5.19. In the event of non-compliance, the Commission will ensure that sanctions are imposed, or other appropriate steps taken, which, among other things, deter future non-compliance on the part of the relevant licence holder and other licence holders more generally.
5.20. The Commission will ensure that the investigation and prosecution28 of offences under the Act, including the offence of cheating under section 42 of the Act, are prioritised by reference to the level of risk posed to the licensing objectives and the impact on consumers.
Protecting children and other vulnerable persons from being harmed or exploited by gambling
5.21. The Commission has issued and will from time to time revise its guidance to licensing authorities about how they can ensure that gambling premises are managed in such a way that access by children can be prevented.
5.22. The Commission has issued and will from time to time revise a code about access to casino premises in accordance with section 176, and will require persons operating casinos to take measures, such as supervision of entrances and training of staff, to prevent access by children and young persons.
5.23. The Commission will require persons operating remote gambling to ensure that there are adequate age verification measures in place to prevent children and young persons gambling on their sites.
5.24. The Commission will work with the Committee of Advertising Practice (opens in new tab) (CAP) and the Broadcasting Committee of Advertising Practice (opens in new tab) (BCAP) to develop advertising codes on gambling and will ensure that these are backed by effective enforcement action if those codes are breached.
5.25. The Commission will ensure that marketing practices (including advertising and inducements) do not exaggerate the chances of winning or encourage players to gamble more than they can afford or want to.
5.26. With regard to ‘vulnerable persons’, whilst the following list is not exhaustive, the Commission considers that this group will include:
- people who spend more money and/or time gambling than they want to
- people who gamble beyond their means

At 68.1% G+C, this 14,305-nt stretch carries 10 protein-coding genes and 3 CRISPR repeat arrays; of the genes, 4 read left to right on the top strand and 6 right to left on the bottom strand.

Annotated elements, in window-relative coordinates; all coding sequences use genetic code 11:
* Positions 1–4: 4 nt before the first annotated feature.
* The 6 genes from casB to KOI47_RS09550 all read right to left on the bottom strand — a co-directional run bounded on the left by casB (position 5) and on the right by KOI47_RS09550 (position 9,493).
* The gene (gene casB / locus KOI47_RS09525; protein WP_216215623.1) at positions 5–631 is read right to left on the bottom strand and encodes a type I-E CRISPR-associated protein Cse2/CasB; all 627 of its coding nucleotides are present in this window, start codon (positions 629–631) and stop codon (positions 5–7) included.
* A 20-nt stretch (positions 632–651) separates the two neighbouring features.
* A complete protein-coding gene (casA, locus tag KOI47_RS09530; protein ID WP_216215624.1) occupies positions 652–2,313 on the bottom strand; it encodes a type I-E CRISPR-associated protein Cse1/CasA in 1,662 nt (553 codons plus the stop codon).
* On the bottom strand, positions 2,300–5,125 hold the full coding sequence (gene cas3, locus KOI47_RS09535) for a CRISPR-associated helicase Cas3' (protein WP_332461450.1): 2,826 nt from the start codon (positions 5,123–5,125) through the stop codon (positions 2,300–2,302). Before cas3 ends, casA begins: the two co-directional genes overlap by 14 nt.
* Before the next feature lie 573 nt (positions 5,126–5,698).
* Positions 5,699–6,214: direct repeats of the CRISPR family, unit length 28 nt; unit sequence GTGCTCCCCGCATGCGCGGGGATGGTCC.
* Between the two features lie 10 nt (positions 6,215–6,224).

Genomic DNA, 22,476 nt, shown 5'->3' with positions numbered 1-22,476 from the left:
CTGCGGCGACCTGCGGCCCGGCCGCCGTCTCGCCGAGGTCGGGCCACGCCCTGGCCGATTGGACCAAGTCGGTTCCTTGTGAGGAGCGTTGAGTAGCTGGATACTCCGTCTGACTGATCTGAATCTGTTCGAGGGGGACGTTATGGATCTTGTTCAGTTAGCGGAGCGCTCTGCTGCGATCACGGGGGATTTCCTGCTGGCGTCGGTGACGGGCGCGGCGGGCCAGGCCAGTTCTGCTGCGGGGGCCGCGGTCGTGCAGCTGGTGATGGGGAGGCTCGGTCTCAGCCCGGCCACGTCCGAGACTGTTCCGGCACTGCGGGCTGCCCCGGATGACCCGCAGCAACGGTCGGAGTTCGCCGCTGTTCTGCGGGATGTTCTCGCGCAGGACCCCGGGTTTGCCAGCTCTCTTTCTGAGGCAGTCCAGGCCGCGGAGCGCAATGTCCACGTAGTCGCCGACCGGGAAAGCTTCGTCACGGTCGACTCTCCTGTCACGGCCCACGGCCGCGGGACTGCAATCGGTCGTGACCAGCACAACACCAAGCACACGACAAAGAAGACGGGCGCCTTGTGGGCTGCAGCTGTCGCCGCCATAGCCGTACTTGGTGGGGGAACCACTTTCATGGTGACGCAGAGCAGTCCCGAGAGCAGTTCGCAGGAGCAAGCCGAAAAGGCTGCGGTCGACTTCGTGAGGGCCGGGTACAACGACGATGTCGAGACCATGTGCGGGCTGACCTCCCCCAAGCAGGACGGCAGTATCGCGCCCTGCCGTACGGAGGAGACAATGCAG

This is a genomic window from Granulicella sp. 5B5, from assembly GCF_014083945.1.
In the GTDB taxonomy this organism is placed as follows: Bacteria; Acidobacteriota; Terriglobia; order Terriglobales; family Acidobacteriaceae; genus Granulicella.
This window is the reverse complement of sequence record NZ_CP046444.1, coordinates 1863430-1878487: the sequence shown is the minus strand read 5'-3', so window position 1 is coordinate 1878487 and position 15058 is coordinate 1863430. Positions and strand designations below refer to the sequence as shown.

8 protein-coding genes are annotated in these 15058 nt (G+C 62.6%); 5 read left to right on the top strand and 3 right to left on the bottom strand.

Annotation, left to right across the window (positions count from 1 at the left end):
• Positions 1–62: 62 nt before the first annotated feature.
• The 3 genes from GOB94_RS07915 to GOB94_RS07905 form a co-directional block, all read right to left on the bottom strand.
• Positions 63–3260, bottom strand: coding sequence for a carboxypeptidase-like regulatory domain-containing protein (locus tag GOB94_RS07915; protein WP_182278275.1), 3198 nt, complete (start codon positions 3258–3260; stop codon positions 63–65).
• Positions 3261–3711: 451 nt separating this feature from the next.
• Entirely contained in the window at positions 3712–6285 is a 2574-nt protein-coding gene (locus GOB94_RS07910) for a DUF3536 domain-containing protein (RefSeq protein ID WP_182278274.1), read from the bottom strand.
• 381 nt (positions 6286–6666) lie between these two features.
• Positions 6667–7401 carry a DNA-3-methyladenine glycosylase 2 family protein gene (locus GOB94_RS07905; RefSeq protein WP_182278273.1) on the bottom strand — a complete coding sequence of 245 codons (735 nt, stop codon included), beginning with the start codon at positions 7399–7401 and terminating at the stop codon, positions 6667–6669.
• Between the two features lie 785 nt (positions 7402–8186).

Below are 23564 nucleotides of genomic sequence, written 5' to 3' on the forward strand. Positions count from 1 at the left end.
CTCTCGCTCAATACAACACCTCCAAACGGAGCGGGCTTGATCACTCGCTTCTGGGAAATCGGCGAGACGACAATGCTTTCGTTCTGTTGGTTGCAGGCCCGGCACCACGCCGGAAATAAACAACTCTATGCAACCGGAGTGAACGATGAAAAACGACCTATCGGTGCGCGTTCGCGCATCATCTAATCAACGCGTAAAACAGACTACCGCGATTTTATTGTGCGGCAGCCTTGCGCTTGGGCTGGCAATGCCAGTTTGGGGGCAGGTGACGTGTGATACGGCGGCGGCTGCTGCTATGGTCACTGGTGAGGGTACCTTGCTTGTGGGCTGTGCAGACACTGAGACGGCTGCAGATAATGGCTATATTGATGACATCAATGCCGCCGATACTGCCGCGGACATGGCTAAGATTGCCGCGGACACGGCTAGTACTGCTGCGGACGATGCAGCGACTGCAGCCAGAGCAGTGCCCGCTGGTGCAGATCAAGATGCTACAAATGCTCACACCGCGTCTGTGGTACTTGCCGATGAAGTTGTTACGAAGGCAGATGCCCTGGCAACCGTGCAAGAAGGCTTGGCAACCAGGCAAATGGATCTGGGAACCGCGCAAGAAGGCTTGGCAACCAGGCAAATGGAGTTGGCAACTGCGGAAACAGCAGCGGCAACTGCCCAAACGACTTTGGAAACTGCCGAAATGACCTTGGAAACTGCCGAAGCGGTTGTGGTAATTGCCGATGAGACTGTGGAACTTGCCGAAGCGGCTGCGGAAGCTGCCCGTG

- people who may not be able to make informed or balanced decisions about gambling, for example because of health problems, learning disability, or substance misuse relating to alcohol or drugs.
5.27. Although the Commission’s role does not, for example, extend to treatment or care of those who have gambling problems, the Commission does have an interest in keeping up to date with developments and trends in work of that kind.
5.28. The Commission will issue codes that include social responsibility requirements, setting out minimum requirements and outcomes for operators, and ordinary code provisions which set out good practice. Operators may adopt alternative approaches to those set out in ordinary code provisions if they have actively taken account of the provisions and can demonstrate that an alternative approach is reasonable in the operator’s particular circumstances, or that to take an alternative approach would be acting in a similarly effective manner.
5.29. The Commission will work with other bodies to build and maintain knowledge about problem gambling and the measures that may be taken to reduce the prevalence of problem gambling and will secure regular prevalence data on gambling participation and problematic gambling behaviour.
5.30. The Commission will normally rely on external research but may find it helpful to carry out, or commission, applied research on the effectiveness of particular measures, both before they are implemented and to monitor how effective they are in practice. In interpreting the available evidence, the Commission will take a precautionary approach. For example, caution may be justified where evidence is mixed or inconclusive, and the Commission would not want to restrict its discretion by requiring conclusive evidence that something was unsafe before taking measures to restrict it.
5.31. The Commission’s focus will be on identifying best practice in protecting vulnerable people from being harmed or exploited by gambling, and, where appropriate, placing requirements on operators to put particular measures in place and to monitor their compliance. Compliance will be kept regularly under review, with activity by the Commission targeted where the risks to the licensing objectives are greatest.
5.32. In the event of non-compliance, sanctions may be imposed which, among other things, are intended to deter future non-compliance on the part of the relevant licence holder and other licence holders more generally.
5.33. The Commission will also give priority to the investigation and prosecution30 of offences under the Act – including those offences relating to children under sections 46, 47 and 51 to 57 of the Act – where appropriate, based on the level of risk posed to the licensing objectives and the impact on consumers.
26 Within the meaning of section 422 of the Financial Services and Markets Act 2000 (opens in new tab)
27 In Scotland the power to prosecute offences rests with the Crown Office and Procurator Fiscal Service, to whom the Commission can refer the results of an investigation.
28 In Scotland the power to prosecute rests solely with the Crown Office and Procurator Fiscal Service, to whom the Commission can refer the results of an investigation.
Statement of principles for licensing - Principles for regulation
Last updated: 23 May 2023